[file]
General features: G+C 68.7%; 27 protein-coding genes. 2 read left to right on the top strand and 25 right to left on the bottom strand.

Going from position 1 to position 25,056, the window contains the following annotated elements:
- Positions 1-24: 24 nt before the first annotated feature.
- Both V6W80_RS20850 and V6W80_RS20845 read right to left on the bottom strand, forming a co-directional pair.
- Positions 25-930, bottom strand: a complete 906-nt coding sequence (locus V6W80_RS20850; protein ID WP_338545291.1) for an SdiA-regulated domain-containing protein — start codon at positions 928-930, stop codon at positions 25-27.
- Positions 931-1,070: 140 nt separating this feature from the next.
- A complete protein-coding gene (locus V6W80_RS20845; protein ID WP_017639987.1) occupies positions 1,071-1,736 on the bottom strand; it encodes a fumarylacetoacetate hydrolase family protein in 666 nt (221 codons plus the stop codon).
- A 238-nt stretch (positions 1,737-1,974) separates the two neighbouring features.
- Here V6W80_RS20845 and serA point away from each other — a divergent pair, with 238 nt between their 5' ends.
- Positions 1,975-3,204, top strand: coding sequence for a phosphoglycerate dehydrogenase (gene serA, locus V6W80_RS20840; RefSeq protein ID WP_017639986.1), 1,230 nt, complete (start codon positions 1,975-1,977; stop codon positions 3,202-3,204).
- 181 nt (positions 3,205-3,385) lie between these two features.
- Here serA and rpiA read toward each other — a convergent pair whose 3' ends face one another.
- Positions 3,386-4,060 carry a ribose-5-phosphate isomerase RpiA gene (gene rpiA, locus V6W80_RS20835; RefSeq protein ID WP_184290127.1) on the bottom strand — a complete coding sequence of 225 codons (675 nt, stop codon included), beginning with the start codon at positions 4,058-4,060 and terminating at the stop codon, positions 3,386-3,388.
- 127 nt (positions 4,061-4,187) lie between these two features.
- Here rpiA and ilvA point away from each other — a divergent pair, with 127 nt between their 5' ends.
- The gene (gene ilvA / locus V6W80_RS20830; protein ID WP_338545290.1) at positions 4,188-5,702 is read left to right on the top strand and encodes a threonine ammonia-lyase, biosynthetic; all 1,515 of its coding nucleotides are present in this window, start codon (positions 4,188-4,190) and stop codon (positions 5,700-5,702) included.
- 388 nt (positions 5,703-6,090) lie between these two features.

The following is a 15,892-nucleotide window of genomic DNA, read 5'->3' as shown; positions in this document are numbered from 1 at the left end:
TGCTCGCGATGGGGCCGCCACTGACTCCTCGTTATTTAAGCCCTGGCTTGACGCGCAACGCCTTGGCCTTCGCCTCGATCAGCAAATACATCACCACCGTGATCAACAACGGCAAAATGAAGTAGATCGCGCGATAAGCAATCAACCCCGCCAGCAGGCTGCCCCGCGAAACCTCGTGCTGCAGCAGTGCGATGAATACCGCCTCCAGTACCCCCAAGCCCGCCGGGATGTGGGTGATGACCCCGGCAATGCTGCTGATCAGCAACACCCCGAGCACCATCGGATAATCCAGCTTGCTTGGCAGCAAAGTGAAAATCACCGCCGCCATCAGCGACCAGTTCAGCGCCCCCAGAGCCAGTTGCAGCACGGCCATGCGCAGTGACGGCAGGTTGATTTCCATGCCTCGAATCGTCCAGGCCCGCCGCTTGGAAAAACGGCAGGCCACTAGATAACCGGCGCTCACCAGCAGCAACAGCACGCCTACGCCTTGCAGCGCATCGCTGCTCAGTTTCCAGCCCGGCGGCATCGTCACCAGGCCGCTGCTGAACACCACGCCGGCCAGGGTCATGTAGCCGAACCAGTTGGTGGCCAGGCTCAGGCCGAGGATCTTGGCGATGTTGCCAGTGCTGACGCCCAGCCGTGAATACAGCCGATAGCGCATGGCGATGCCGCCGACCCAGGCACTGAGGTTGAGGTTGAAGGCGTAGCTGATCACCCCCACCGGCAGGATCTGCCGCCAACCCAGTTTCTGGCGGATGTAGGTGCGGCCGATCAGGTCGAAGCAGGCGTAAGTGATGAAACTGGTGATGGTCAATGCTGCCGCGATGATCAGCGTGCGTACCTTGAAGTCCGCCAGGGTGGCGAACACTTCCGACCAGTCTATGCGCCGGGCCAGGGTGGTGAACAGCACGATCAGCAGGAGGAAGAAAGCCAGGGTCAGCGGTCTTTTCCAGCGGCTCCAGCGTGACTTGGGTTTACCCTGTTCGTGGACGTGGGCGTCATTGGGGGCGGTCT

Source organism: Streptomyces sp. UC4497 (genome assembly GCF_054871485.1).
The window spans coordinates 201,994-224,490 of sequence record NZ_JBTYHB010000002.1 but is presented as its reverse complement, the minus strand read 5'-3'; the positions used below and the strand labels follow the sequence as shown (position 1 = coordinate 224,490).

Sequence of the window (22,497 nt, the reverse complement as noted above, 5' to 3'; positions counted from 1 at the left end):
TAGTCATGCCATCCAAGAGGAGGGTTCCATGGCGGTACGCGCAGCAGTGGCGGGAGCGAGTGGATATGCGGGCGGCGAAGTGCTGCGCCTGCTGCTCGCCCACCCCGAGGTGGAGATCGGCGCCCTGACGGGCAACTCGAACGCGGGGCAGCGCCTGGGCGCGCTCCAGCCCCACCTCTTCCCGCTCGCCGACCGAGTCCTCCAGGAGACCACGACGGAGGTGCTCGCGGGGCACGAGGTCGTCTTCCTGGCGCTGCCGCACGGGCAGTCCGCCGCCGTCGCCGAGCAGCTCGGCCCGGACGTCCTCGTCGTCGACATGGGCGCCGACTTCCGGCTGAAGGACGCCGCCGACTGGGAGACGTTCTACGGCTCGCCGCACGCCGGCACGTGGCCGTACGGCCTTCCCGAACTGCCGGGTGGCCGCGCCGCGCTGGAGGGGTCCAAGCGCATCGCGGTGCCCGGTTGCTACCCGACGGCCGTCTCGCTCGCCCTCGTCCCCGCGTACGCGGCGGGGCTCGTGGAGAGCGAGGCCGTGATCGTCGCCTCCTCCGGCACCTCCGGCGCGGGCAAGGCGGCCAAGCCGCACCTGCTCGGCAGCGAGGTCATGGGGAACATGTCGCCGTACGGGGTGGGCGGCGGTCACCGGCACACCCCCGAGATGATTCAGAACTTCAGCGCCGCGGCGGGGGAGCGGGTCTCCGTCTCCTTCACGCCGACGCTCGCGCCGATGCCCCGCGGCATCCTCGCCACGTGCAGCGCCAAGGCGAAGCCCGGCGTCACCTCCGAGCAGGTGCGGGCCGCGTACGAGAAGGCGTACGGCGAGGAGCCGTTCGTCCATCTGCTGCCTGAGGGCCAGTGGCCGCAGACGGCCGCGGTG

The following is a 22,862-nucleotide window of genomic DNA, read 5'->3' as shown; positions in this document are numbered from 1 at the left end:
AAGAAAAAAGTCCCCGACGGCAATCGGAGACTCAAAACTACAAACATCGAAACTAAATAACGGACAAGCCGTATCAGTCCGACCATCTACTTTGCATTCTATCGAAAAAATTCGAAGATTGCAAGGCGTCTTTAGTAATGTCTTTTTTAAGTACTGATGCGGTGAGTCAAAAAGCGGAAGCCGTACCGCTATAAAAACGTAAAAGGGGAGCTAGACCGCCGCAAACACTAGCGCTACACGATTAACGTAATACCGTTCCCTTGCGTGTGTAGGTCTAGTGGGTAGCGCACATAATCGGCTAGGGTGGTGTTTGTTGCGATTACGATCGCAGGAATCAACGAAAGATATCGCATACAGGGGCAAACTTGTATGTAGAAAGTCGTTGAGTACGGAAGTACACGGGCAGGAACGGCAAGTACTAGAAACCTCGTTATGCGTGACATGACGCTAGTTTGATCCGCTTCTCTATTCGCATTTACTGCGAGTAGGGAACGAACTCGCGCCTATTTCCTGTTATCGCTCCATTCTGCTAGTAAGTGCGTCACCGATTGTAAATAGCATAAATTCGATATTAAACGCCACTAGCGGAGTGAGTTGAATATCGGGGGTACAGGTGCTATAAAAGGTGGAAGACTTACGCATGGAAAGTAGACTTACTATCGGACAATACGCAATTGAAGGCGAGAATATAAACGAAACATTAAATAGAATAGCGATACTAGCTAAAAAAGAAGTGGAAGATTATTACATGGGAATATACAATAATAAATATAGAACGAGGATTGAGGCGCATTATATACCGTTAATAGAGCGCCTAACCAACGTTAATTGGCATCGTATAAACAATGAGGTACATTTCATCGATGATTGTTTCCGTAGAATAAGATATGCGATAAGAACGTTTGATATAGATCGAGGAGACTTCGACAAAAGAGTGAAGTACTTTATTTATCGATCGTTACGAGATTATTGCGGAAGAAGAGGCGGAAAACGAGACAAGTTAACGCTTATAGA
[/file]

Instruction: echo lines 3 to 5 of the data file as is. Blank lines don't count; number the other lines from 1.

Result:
- Positions 1-24: 24 nt before the first annotated feature.
- Both V6W80_RS20850 and V6W80_RS20845 read right to left on the bottom strand, forming a co-directional pair.
- Positions 25-930, bottom strand: a complete 906-nt coding sequence (locus V6W80_RS20850; protein ID WP_338545291.1) for an SdiA-regulated domain-containing protein — start codon at positions 928-930, stop codon at positions 25-27.